Bath vinegars utilizes a simple infusing process and make luxurious bath treatments. They are also great for gifts, since they are so unique! (When’s the last time you received a bath vinegar as a gift?).

Find the simple instructions here: Chamomile and Bay Leaf Bath Vinegar

Beautifying Floral Facial Steam

Use in a Facial Steam

Chamomile is a great addition to a facial steam. It’s fragrance is calming and it’s steam is anti-inflammatory and soothing to the skin. It can be used alone, just sprinkle some in a bowl and pour hot water over it. Or, include with other herbs and flowers, as I did in this Floral Facial Steam (with lavender, rose and chamomile).

Chamomile Face Mask

Chamomile powder can be added to clay to create a soothing facial mask. Or, mix white clay with chamomile hydrosol or chamomile tea to make a simple mask. See further details here: Two-Part Face Mask

Note: Chamomile could be problematic for anyone allergic to the ragweed family. 

Where to Buy

Chamomile is fairly easy to find. It’s available as a tea at most grocery stores and can sometimes be purchased in bulk at health food stores.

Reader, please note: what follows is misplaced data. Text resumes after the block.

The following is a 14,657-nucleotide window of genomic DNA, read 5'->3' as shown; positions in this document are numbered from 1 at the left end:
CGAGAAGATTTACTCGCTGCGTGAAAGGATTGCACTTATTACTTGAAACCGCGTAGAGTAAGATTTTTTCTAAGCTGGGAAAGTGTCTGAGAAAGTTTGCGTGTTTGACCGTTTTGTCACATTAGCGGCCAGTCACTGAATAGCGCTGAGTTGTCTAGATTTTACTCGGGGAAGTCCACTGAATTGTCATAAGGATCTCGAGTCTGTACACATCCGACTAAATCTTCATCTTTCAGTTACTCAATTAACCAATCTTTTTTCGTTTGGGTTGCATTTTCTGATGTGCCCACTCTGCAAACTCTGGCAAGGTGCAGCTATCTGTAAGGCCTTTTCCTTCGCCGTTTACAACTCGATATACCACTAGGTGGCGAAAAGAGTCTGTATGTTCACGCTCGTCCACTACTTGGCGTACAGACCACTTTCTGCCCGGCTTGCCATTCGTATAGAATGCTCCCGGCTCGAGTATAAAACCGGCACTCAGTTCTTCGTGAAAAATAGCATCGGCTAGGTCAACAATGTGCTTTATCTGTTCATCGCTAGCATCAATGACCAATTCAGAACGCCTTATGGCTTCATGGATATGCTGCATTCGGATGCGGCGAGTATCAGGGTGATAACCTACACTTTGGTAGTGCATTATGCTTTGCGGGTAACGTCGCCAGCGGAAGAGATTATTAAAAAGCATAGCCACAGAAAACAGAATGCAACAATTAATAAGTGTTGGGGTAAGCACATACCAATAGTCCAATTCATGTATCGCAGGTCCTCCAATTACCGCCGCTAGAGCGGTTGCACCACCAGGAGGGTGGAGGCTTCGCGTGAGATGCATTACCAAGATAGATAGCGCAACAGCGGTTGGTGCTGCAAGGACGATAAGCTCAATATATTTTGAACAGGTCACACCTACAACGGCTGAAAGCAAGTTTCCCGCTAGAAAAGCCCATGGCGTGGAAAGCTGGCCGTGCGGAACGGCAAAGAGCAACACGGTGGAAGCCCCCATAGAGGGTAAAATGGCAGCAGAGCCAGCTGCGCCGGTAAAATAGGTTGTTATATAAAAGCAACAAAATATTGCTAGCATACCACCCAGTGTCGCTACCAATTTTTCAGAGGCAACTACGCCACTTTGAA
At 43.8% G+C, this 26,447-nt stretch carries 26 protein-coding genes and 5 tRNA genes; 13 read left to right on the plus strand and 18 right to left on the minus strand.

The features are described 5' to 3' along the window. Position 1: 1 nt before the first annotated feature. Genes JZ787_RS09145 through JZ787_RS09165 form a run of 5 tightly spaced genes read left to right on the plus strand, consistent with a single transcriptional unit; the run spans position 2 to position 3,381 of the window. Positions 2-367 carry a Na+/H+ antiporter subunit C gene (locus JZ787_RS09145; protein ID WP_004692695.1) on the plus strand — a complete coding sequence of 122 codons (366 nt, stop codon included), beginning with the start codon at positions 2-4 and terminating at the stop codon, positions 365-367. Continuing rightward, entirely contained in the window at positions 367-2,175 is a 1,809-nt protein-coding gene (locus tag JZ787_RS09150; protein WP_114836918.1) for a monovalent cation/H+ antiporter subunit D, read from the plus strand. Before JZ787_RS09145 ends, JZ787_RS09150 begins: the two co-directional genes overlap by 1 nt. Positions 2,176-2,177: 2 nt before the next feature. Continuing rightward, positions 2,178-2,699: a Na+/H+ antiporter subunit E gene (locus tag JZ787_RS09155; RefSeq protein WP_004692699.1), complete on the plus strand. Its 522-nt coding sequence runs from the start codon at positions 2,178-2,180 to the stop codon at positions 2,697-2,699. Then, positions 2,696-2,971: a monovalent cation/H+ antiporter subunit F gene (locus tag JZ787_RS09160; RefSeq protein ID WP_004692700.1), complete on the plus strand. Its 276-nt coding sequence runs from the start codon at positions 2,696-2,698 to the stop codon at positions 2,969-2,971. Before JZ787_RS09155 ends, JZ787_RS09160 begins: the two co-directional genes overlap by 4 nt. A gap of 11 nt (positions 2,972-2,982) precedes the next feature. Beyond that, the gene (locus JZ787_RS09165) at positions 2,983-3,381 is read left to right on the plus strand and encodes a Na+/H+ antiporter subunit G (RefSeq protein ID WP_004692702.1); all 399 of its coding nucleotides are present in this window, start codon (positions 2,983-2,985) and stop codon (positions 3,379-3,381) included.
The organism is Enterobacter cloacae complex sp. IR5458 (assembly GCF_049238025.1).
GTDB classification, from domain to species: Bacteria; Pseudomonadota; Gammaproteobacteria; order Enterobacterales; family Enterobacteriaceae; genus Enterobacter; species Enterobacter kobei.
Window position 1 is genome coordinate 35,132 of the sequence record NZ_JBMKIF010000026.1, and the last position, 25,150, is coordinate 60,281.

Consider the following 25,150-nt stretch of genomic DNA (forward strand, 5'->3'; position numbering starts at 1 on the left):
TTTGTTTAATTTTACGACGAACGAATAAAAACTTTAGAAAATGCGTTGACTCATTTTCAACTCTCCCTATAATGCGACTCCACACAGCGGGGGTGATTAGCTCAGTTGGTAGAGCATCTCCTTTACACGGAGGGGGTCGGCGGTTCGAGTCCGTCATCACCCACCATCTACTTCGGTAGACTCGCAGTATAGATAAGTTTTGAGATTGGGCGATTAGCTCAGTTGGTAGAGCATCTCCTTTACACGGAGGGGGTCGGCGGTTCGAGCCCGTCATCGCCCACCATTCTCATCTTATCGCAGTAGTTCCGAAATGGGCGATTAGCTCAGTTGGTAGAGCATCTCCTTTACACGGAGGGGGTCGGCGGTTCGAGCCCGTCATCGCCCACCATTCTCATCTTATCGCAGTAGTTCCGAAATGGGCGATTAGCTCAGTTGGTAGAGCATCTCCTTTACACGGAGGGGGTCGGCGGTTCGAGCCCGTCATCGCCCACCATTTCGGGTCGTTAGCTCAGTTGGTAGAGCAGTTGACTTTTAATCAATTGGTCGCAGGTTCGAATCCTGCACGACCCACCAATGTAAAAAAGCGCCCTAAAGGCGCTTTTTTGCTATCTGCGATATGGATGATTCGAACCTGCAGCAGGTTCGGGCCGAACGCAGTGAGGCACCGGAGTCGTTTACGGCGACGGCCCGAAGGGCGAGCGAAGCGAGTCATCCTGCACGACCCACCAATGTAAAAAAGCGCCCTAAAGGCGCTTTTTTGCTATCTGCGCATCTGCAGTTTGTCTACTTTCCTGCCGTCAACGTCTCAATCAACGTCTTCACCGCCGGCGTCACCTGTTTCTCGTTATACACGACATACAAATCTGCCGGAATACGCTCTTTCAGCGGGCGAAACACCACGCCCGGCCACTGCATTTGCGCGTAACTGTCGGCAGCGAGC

It can also be ordered online from one of the following three places (I’m sure it’s available other places, but this is where I have purchased int he past):

The Bulk Herb Store

Mountain Rose Herbs

how to use chamomile - promote sleep-enhance beauty-reduce stress

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Things to Make with Dried Roses

11 things to make with dried rose petals

For some unknown reason, I wanted to try making things with dried roses. Something about them seems so beautiful and luxurious. Plus, I love the way dried roses look. Rustic style is always my favorite.

When I finally took the plunge and ordered some dried roses, I ordered a large amount. Since then, I’ve been making all kinds of fun stuff with dried roses. Today I’m going to share some of them with you.

I purchased my dried roses from Mountain Rose Herbs. They are also available at the Bulk Herb Store and even on Amazon.

You could dry your own roses, if you like. Just be sure they have not been sprayed with any type of insecticide or chemical.

Here are 11 things you can make with dried roses:

Rose Water

Rose Water is easy to make and can be used as a facial toner, and to freshen sheets, or clothing. Find out how to make it here.

Rose oil

Infuse oil with dried roses by filling a jar 2/3 full with dried roses and pouring olive oil over the top covering the roses with about 1 inch of extra oil. Close tightly with lid and leave to infuse for 2 to 3 week. Strain out the herbs and pour rose-infused oil into a clean jar.